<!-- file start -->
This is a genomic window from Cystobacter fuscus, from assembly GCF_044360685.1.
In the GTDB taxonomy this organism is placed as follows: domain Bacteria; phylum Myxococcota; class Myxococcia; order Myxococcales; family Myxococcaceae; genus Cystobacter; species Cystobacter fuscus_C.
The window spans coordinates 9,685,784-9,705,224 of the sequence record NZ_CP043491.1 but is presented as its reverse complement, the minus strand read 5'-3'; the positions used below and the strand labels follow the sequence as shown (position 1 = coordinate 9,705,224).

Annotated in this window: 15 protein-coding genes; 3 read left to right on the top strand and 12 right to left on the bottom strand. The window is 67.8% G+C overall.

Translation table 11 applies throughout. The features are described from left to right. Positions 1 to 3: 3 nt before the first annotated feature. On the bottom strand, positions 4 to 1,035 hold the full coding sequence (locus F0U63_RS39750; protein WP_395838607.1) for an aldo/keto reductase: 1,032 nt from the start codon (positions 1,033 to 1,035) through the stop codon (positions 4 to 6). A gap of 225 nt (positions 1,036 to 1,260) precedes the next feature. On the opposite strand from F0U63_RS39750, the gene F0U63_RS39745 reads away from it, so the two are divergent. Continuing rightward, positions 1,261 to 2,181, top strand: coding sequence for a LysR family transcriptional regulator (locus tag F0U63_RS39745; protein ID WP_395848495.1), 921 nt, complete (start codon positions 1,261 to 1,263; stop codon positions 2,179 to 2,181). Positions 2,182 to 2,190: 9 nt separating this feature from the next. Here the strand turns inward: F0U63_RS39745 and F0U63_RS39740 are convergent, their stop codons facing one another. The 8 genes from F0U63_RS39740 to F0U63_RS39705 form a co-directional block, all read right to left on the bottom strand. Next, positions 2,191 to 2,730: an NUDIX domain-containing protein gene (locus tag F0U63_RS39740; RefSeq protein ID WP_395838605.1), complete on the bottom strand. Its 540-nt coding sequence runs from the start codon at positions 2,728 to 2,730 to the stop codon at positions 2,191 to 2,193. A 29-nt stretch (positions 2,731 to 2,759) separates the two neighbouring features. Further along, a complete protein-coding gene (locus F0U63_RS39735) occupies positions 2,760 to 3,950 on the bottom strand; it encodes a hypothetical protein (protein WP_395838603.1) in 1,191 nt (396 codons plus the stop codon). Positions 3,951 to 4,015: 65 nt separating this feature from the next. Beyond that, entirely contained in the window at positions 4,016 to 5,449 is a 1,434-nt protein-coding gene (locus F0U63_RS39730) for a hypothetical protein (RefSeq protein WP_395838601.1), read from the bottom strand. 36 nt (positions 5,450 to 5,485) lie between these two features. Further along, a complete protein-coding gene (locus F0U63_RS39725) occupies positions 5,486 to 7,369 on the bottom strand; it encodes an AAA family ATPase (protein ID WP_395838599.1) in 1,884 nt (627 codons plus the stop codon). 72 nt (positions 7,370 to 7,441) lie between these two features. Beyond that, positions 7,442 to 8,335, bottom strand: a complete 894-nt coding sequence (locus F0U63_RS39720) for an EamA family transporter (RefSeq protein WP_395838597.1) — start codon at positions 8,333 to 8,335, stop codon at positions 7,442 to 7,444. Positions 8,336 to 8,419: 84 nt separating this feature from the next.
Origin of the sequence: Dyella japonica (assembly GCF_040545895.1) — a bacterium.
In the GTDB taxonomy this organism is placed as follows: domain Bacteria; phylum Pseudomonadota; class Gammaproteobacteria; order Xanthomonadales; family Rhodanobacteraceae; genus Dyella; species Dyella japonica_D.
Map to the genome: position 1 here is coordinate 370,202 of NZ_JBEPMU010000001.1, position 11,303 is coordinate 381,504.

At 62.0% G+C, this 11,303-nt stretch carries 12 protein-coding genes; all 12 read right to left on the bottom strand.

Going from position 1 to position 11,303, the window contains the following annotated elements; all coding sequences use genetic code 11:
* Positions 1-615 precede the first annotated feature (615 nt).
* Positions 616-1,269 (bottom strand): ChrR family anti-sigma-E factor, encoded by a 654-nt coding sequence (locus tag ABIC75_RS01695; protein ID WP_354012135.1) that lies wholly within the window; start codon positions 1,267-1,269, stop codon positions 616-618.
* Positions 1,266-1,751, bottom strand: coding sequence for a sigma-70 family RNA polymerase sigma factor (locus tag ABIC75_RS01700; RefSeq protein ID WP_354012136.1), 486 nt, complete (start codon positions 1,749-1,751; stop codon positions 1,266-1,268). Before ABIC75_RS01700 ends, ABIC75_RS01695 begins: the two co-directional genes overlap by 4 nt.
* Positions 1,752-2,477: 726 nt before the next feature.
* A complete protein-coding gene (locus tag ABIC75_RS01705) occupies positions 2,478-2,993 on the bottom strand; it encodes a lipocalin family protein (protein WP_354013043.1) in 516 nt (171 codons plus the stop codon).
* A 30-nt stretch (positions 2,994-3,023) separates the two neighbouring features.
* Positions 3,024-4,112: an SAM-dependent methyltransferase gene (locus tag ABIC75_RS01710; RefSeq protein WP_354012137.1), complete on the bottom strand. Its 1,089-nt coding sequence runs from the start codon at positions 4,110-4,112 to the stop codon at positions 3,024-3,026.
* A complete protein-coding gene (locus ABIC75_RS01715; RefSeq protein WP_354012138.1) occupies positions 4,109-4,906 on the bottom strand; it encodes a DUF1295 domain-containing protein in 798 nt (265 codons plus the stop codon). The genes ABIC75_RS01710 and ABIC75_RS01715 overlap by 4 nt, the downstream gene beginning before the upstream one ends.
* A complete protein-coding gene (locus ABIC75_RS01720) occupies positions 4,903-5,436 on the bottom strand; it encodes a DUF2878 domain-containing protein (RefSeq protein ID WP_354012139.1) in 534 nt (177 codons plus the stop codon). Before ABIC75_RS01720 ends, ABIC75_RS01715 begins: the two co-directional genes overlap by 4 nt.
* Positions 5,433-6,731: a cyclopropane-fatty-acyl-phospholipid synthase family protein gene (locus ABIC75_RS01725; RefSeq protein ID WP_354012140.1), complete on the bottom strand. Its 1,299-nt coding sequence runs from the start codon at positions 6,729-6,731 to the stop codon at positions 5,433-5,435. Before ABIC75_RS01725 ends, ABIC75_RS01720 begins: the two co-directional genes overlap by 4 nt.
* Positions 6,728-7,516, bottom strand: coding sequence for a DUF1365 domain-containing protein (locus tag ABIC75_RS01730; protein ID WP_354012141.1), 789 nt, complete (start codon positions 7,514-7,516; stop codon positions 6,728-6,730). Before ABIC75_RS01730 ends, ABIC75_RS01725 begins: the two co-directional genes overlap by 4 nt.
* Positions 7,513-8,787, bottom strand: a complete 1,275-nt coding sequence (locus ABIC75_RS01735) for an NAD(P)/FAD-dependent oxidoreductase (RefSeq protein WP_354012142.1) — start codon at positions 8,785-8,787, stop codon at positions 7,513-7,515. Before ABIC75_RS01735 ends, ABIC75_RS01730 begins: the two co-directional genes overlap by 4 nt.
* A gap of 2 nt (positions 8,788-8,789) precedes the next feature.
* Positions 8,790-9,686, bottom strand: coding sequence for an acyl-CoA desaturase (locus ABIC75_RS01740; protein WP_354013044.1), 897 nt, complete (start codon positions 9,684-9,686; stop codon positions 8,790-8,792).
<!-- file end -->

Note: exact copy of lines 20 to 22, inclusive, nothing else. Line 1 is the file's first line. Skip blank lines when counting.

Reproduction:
* Positions 5,433-6,731: a cyclopropane-fatty-acyl-phospholipid synthase family protein gene (locus ABIC75_RS01725; RefSeq protein ID WP_354012140.1), complete on the bottom strand. Its 1,299-nt coding sequence runs from the start codon at positions 6,729-6,731 to the stop codon at positions 5,433-5,435. Before ABIC75_RS01725 ends, ABIC75_RS01720 begins: the two co-directional genes overlap by 4 nt.
* Positions 6,728-7,516, bottom strand: coding sequence for a DUF1365 domain-containing protein (locus tag ABIC75_RS01730; protein ID WP_354012141.1), 789 nt, complete (start codon positions 7,514-7,516; stop codon positions 6,728-6,730). Before ABIC75_RS01730 ends, ABIC75_RS01725 begins: the two co-directional genes overlap by 4 nt.
* Positions 7,513-8,787, bottom strand: a complete 1,275-nt coding sequence (locus ABIC75_RS01735) for an NAD(P)/FAD-dependent oxidoreductase (RefSeq protein WP_354012142.1) — start codon at positions 8,785-8,787, stop codon at positions 7,513-7,515. Before ABIC75_RS01735 ends, ABIC75_RS01730 begins: the two co-directional genes overlap by 4 nt.